Edwards trip to US Olympic Training Center beneficial | News, Sports, Jobs

DR. DAVID Edwards recently returned from a week-long trip to Colorado Springs where he took part in sports medicine volunteer program at the US Olympic Training Center.

Some opportunities are simply too good to pass up.

dr. David Edwards – a practicing physical therapist at Edwards Absolute Kinetics since 2018 – experienced one of those just a couple of weeks ago.

Edwards recently returned from a week-long trip to the United States Olympic Training Center in Colorado Springs where he worked with the sports medicine volunteer program.

Edwards, who graduated from Martins Ferry in 2003 and then attended Wheeling Jesuit University for both his bachelor’s and doctoral degrees, had known since late in 2019 that he was going to have the opportunity to take part in the program.

However, the COVID-19 pandemic reared its ugly head, causing many questions as to whether or not the opportunity would ever come to fruition.

“I honestly wasn’t sure if I’d ever get the chance to do it, but then COVID kind of settled down,” Edwards said. “I got an email saying the program was going to resume and I was being invited out to do it.”

From there, it was a no-brainer for Edwards. Obviously, he had to leave his own practice for a week, but it was a decision that, in the long run, could prove extremely beneficial to Ohio Valley residents and athletes.

“We primarily do sports medicine and I am board certified in sports and orthopedics, so to get the opportunity to work with the best athletes in the world was an opportunity I couldn’t pass up,” Edwards said.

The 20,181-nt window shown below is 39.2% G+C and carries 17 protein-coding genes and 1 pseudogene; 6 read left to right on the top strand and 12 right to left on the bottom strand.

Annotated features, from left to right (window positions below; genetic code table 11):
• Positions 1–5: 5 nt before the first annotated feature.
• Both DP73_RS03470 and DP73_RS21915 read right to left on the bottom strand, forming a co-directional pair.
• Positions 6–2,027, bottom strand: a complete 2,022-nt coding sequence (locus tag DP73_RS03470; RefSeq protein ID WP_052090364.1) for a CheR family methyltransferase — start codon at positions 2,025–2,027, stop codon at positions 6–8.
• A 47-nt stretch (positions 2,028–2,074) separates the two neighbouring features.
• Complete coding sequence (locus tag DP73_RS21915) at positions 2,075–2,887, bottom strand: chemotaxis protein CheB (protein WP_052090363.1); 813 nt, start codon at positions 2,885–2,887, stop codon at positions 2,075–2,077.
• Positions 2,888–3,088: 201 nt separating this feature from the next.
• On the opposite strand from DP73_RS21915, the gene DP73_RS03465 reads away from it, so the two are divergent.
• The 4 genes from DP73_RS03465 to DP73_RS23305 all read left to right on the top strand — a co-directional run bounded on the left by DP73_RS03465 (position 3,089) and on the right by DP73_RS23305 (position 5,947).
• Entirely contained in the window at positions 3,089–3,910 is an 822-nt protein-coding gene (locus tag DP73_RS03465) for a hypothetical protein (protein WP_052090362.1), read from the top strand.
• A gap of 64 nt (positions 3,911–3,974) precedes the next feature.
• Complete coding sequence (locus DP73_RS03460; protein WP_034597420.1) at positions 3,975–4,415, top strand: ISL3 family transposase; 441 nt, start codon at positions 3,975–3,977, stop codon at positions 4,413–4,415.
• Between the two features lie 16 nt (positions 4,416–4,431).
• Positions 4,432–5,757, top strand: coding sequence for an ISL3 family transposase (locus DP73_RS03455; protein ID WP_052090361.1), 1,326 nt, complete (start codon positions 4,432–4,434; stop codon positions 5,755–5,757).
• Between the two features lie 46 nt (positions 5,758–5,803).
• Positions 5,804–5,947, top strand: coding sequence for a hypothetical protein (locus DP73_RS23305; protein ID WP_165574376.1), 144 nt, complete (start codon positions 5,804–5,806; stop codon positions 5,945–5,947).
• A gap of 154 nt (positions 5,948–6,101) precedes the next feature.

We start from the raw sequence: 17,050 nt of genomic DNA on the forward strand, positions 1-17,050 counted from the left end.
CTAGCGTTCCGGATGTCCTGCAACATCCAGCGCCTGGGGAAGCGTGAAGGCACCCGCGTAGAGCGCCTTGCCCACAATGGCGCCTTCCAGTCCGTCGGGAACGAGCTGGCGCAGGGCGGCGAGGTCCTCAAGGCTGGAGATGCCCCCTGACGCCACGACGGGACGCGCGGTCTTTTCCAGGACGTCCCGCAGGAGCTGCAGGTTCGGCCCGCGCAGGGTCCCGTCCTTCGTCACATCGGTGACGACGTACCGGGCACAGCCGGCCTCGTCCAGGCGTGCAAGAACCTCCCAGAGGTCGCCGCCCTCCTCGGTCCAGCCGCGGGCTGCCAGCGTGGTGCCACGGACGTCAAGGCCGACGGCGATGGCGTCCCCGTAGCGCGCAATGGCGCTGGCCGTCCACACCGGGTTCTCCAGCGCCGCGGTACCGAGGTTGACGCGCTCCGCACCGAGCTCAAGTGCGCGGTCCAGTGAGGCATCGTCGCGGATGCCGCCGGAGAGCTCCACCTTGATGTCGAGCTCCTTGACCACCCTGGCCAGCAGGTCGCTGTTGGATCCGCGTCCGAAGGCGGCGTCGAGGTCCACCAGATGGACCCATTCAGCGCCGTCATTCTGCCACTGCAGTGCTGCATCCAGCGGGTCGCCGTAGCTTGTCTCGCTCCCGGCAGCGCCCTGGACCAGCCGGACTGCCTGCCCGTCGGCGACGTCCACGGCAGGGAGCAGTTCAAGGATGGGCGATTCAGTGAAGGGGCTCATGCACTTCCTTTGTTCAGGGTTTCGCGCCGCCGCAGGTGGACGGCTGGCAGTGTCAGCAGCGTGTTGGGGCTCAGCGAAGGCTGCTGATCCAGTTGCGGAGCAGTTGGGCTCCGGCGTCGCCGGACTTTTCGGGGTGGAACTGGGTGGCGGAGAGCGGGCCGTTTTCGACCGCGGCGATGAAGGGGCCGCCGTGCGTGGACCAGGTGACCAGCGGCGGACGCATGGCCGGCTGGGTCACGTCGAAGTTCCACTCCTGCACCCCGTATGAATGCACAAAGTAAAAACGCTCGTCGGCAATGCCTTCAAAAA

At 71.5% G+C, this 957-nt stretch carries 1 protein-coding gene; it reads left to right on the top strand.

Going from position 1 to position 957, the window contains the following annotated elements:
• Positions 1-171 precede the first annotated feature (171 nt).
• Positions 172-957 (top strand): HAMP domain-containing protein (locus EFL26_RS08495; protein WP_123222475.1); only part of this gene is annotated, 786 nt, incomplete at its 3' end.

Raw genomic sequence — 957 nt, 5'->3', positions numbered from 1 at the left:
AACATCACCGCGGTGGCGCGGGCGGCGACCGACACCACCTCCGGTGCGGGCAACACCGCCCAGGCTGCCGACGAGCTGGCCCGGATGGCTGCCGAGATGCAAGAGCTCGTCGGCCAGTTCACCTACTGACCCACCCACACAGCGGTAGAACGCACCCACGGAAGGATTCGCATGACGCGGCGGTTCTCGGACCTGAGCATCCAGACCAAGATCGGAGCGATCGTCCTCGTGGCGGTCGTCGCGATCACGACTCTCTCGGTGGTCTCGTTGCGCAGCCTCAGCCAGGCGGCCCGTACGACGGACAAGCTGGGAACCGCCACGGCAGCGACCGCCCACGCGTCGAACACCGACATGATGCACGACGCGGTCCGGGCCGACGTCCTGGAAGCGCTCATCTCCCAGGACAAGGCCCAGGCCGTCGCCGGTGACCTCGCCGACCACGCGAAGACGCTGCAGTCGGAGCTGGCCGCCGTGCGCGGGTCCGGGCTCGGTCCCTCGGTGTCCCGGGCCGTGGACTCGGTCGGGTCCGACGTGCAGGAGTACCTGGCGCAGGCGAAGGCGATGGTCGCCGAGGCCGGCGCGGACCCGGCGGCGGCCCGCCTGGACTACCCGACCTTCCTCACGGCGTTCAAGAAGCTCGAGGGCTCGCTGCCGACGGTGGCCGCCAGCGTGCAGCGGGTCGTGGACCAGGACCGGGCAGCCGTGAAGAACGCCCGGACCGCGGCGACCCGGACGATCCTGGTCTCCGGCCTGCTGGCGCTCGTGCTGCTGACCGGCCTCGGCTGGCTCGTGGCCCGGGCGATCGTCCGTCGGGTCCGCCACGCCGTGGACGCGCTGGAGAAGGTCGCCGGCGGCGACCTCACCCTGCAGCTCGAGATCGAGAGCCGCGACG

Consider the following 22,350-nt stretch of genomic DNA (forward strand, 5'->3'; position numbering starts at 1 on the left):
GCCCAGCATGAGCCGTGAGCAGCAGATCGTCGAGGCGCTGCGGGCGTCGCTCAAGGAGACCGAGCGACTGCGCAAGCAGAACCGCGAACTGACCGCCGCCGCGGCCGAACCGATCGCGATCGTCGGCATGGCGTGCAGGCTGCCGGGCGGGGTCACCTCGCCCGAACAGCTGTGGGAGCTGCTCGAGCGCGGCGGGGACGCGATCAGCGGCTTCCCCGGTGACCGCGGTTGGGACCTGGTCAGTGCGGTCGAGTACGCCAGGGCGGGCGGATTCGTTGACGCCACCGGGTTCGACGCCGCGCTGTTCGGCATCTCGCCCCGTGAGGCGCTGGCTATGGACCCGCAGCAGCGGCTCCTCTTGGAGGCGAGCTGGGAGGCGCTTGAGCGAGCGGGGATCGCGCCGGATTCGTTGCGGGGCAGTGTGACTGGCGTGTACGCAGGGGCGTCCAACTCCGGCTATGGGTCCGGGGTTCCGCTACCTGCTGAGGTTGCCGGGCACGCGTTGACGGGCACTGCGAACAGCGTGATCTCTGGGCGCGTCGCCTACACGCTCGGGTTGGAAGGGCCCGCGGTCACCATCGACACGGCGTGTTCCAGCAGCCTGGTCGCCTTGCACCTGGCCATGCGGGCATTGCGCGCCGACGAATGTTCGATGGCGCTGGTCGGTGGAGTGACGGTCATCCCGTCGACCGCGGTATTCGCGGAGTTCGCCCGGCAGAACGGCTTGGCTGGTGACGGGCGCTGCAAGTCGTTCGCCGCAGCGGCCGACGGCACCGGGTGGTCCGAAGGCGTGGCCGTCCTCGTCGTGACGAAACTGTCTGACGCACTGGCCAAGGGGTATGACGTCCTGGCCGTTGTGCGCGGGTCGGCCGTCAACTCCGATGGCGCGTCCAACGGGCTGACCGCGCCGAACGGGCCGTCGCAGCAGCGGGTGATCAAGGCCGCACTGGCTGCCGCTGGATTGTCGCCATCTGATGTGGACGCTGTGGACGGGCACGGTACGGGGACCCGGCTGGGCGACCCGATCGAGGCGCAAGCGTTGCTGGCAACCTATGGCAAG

During his time at the US Olympic Center, Edwards was involved with athletes in the sports of boxing, swimming, men’s gymnastics and wrestling. On his first day, he reported to the training center at 8 am and basically went to work immediately.

“I started seeing athletes for rehab sessions and covering their practices,” Edwards noted. “One of my biggest takeaways outside of the training was just how awesome the athletes were. They were all very grateful and great to work with.”

Much of what Edwards picked up on to be able to bring back to the Ohio Valley to help incorporate occurred during his team when he was able to collaborate with some of the full-time medical staff of Team USA.

“It was really nice to be able to be around them,” Edwards said. “I picked up things from the manual therapy standpoint, different recovery strategies and other things. Much of what they do is very similar to what I do.”

The biggest difference, according to Edwards, is simply the amount of time the athletes spend in the training room or with the medical people. He used the example that he may see a local athlete once a week or once every couple of weeks.

However, athletes in that facility basically have 24-hour access to medical staff and are receiving physical therapy four or five times a week.

“That time (spent together) is obviously a big thing,” Edwards said.

Many of the athletes Edwards worked with were dealing with similar problems that high school and college athletes face.